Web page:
The Trouble with Some Folks
The image above, Ancestros/Ancestors, a hand-painted black-and-white photograph on canvas by Victor Vázquez (48" x 48", 1989), is apparently what got Vázquez in trouble with Cuenca, Ecuador, city officials during the 1997 Bienal Internacional de Cuenca; which, until that year, had been exclusively a showcase for painting, according to what the artist told us. It was not an auspicious beginning for the biennial’s first venture into “new media.” Even though the controversy began with visits by people unassociated with the art event— namely an archbishop and a government minion—Vázquez was not at all loath to blame biennial officials for the ensuing dust-up, which had him pinning the offending artwork to the wall with another of his images covering it. As we reported here, this all took place days before the biennial opened that year, and in an eerie repetition of the priggishness that seemed medieval even a decade ago, the city did it again in 2007.
As part of this year’s festivities, artist Santiago Reyes, with the help of curator María Fernanda Cartagena, had planned to display his banner Sin Título (Eric et moi dormant), featuring two chicos abed in a pose so decent it looks downright brotherly. City officials, however, had a different idea. They announced that the work offended the norms of the town and couldn’t be shown in public. The official language might seem hilariously cracked and decades out of it, but we found it infuriatingly obtuse. According to the Cuenca daily Hoy, the city’s director of urban control Pablo Barzallo called the work “sexist,” and culture czarina Margarita Vega defended its censure because otherwise “the little children would think this is a normal scene.”
Without too much mental exertion, it is possible to count the ways in which every upraised snoot in Cuenca—perhaps in all of Ecuador—might find itself out of joint over what Vázquez asked them to look upon back in ‘97. The cross is a dead give-away in this stoutly Catholic redoubt, painted as it is on what looks like a Muslim-style veil and in close proximity to abundantly exposed female flesh and a heap of fruit, twigs, and possible filth. That’s quite the taboo cocktail Vázquez has shaken, and it’s no wonder the image gave pause to the mild folk of the sierra.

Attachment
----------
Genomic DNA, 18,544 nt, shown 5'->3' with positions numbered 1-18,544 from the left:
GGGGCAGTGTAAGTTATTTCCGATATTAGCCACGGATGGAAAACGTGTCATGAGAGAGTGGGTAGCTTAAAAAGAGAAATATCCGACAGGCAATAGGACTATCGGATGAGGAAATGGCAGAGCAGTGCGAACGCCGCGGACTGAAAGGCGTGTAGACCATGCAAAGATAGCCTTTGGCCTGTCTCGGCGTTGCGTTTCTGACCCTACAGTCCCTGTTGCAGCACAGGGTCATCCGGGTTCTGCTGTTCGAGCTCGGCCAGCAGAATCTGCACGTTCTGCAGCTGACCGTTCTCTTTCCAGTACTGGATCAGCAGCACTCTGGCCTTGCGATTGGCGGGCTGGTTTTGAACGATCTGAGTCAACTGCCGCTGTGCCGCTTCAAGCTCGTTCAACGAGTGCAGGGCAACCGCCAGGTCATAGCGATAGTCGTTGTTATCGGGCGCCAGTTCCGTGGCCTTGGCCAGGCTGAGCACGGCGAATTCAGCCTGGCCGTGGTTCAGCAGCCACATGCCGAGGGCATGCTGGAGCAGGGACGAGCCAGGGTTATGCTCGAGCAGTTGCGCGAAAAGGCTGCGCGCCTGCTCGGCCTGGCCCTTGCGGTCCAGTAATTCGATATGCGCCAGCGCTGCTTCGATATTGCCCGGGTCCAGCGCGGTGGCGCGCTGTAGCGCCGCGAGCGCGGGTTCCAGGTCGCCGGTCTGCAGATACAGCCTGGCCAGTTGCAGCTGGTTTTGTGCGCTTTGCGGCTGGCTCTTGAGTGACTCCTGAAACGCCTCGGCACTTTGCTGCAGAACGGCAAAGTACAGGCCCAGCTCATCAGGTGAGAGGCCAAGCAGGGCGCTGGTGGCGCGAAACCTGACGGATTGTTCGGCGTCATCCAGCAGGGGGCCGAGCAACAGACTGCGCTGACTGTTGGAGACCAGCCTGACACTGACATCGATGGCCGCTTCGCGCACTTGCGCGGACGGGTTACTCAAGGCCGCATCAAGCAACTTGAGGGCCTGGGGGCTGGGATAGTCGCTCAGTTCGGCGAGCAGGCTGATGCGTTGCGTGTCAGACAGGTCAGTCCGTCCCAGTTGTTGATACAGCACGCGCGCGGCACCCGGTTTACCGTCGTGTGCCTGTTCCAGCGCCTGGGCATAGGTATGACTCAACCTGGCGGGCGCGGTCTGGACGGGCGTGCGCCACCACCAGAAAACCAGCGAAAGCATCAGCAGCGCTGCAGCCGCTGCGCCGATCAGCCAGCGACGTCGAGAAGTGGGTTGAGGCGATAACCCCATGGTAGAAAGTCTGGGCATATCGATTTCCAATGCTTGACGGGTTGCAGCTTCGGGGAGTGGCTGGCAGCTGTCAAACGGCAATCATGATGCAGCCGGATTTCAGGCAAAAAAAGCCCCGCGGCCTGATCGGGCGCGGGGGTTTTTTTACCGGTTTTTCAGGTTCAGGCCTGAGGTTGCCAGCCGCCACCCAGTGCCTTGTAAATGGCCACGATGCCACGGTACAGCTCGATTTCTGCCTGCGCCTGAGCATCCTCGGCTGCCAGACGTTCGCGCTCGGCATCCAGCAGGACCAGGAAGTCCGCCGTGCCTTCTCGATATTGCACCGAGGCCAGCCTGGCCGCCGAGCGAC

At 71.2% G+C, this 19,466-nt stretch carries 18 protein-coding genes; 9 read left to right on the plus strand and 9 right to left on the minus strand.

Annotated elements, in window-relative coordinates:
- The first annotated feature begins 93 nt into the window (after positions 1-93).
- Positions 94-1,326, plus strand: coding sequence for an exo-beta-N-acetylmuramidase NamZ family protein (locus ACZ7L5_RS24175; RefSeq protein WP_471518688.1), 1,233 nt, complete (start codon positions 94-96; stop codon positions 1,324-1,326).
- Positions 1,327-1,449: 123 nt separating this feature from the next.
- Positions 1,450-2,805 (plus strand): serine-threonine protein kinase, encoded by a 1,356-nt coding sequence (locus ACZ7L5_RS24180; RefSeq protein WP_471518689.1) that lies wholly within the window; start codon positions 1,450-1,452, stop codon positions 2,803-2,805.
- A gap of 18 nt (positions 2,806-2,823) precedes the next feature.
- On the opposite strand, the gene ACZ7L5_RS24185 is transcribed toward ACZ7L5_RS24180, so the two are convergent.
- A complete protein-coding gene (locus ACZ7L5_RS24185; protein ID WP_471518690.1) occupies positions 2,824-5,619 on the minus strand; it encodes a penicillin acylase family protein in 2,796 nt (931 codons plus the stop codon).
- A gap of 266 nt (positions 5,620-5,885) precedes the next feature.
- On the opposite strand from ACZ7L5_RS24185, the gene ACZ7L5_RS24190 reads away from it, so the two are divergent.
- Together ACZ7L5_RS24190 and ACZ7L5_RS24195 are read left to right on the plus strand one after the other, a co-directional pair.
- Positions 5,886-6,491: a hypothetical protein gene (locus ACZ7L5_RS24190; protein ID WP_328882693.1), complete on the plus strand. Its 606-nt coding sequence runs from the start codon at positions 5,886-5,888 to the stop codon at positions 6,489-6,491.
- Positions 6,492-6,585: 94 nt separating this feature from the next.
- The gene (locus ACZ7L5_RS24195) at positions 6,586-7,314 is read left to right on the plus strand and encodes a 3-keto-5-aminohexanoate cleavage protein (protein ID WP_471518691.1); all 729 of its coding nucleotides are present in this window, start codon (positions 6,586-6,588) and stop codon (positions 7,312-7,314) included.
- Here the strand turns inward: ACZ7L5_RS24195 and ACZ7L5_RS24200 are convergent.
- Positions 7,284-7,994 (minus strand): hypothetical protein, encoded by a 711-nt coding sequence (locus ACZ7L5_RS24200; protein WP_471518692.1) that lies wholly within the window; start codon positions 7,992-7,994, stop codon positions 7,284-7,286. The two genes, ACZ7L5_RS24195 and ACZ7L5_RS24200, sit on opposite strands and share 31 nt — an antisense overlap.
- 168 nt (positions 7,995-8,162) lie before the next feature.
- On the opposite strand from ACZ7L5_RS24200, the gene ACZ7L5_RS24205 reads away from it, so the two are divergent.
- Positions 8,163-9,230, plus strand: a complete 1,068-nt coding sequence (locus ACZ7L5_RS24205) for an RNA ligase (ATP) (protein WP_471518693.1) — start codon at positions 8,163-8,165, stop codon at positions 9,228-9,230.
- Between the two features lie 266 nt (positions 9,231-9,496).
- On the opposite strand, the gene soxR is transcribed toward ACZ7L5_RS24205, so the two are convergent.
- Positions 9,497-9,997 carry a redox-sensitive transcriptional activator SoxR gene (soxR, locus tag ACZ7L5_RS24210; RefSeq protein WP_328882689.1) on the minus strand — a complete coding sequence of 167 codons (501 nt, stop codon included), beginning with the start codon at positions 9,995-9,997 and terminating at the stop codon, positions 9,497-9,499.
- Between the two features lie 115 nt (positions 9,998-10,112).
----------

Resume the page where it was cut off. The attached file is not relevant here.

Neither is it a stretch to say that the Cuenca International Biennial has not exactly solidified its reputation as one of the foremost Latin American art biennials when it allows itself to be bullied by the town’s thin-lipped civic elite. On the contrary. Given the relative graphicness of the two images, you could easily argue that the biennial is in a state of decline.
To be fair, biennial officials immediately issued a press release condemning the city’s action and scheduled a symposium with Reyes and Cartagena soon after the opening ceremonies. The banner was reportedly strung up, finally, in one of the several biennial venues, a small museum with a courtyard easily closed off from the street where it could be viewed by delicate-minded niñitos. Above all, we don’t want to minimize the difficulties of pulling off an enterprise as complicated as the Cuenca Biennial, nor can we deny that we had a swell time while we were there. But given the event’s history with censorship, an organization with any sense of responsibility toward the artists it invites, not to mention the public it supposedly serves, should have seen the yahoos coming a mile away.
Thanks to the artist and Walter Otero Gallery in San Juan, Puerto Rico, for the image of Ancestros/Ancestors, and to the IX Bienal Internacional de Cuenca for the image below it, showing Santiago Reyes’s artwork.
Back in the Land of the Putatively Sane
Perhaps Puerto Rico was quiet as a mouse in our absence, art-wise, but we doubt it. On our return we tried to catch up a bit, visiting some galleries and hitting an event or two. Gamaliel Rodríguez-Ayala opened an exhibition of superrealist-style paintings at La Casa del Arte, and were we surprized? You bet. We know Rodríguez-Ayala mostly as a maker of prickly—sometimes barbed—installations, like his razorwire-rubble-and-prayer-rug “There Is Always Hope” at La Muestra Nacional. For Guillermo Rodríguez’s space, he showed up with pictures of trucks, jets, guns, bacteria, and chickens that left us dumbfounded. These are richly executed, colorful, and certainly premonitory images for the beseiged citizen, and the paintings are invested with a kind of sure-handedness we have come to appreciate in nearly everything the artist touches. Still, we like the plucked chicken for its glistening, canny sickliness—its gross animality, in other words—far more than for the topic on which the painting’s based, bird flu. That’s the problem with topicality. It’s only topical for a moment, and it never trumps what the stomach sees, or the chest, or the place between your legs.
Top above: Chicken Flu, oil on linen, 55" x 70", 2006. Below: Escalade, oil on linen, 62" x 72", 2006. These are perfectly rectangular canvases, folks; please forgive the distortion in the images due to our cheapjack equipment, not to mention our technique. Rodríguez- Ayala’s exhibition, Copy/Paste, is on view now at La Casa del Arte, Avenida Andalucía #500. Visit The Storehouse Group website for further information, or phone 787-792-7373 and you might be fortunate enough to talk to the artist himself.